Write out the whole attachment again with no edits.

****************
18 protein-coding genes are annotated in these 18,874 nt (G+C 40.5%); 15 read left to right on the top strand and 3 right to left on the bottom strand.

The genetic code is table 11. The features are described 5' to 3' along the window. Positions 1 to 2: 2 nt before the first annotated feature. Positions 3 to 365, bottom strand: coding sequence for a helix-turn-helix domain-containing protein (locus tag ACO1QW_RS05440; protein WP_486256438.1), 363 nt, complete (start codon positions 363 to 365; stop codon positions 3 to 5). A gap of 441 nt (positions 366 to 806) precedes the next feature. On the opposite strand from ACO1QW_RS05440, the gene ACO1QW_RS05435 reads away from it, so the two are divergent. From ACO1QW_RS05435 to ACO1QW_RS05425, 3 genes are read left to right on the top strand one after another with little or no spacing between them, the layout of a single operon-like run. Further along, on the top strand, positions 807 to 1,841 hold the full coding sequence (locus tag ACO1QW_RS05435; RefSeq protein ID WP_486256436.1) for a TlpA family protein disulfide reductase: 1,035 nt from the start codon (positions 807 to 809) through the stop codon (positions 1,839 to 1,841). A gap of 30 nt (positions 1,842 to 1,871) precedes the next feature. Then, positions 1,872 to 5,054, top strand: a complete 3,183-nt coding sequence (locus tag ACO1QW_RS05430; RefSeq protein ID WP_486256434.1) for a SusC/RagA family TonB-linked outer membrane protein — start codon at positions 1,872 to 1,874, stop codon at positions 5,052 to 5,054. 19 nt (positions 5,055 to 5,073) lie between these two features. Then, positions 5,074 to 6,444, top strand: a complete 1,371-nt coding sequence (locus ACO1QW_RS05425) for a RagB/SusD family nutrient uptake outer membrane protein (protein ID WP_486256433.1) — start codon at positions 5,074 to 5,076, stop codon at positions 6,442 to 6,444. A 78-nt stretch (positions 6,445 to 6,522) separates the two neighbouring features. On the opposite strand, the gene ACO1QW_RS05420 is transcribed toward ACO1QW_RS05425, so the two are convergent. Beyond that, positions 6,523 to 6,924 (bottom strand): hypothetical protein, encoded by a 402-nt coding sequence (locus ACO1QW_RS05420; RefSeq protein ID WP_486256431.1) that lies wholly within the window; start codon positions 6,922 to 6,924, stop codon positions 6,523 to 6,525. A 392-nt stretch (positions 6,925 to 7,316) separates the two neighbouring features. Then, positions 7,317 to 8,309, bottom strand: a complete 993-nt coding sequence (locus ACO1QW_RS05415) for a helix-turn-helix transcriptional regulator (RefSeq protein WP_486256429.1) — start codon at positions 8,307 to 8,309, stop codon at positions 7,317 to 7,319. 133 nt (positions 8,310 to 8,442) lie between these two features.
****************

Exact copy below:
18 protein-coding genes are annotated in these 18,874 nt (G+C 40.5%); 15 read left to right on the top strand and 3 right to left on the bottom strand.

The genetic code is table 11. The features are described 5' to 3' along the window. Positions 1 to 2: 2 nt before the first annotated feature. Positions 3 to 365, bottom strand: coding sequence for a helix-turn-helix domain-containing protein (locus tag ACO1QW_RS05440; protein WP_486256438.1), 363 nt, complete (start codon positions 363 to 365; stop codon positions 3 to 5). A gap of 441 nt (positions 366 to 806) precedes the next feature. On the opposite strand from ACO1QW_RS05440, the gene ACO1QW_RS05435 reads away from it, so the two are divergent. From ACO1QW_RS05435 to ACO1QW_RS05425, 3 genes are read left to right on the top strand one after another with little or no spacing between them, the layout of a single operon-like run. Further along, on the top strand, positions 807 to 1,841 hold the full coding sequence (locus tag ACO1QW_RS05435; RefSeq protein ID WP_486256436.1) for a TlpA family protein disulfide reductase: 1,035 nt from the start codon (positions 807 to 809) through the stop codon (positions 1,839 to 1,841). A gap of 30 nt (positions 1,842 to 1,871) precedes the next feature. Then, positions 1,872 to 5,054, top strand: a complete 3,183-nt coding sequence (locus tag ACO1QW_RS05430; RefSeq protein ID WP_486256434.1) for a SusC/RagA family TonB-linked outer membrane protein — start codon at positions 1,872 to 1,874, stop codon at positions 5,052 to 5,054. 19 nt (positions 5,055 to 5,073) lie between these two features. Then, positions 5,074 to 6,444, top strand: a complete 1,371-nt coding sequence (locus ACO1QW_RS05425) for a RagB/SusD family nutrient uptake outer membrane protein (protein ID WP_486256433.1) — start codon at positions 5,074 to 5,076, stop codon at positions 6,442 to 6,444. A 78-nt stretch (positions 6,445 to 6,522) separates the two neighbouring features. On the opposite strand, the gene ACO1QW_RS05420 is transcribed toward ACO1QW_RS05425, so the two are convergent. Beyond that, positions 6,523 to 6,924 (bottom strand): hypothetical protein, encoded by a 402-nt coding sequence (locus ACO1QW_RS05420; RefSeq protein ID WP_486256431.1) that lies wholly within the window; start codon positions 6,922 to 6,924, stop codon positions 6,523 to 6,525. A 392-nt stretch (positions 6,925 to 7,316) separates the two neighbouring features. Then, positions 7,317 to 8,309, bottom strand: a complete 993-nt coding sequence (locus ACO1QW_RS05415) for a helix-turn-helix transcriptional regulator (RefSeq protein WP_486256429.1) — start codon at positions 8,307 to 8,309, stop codon at positions 7,317 to 7,319. 133 nt (positions 8,310 to 8,442) lie between these two features.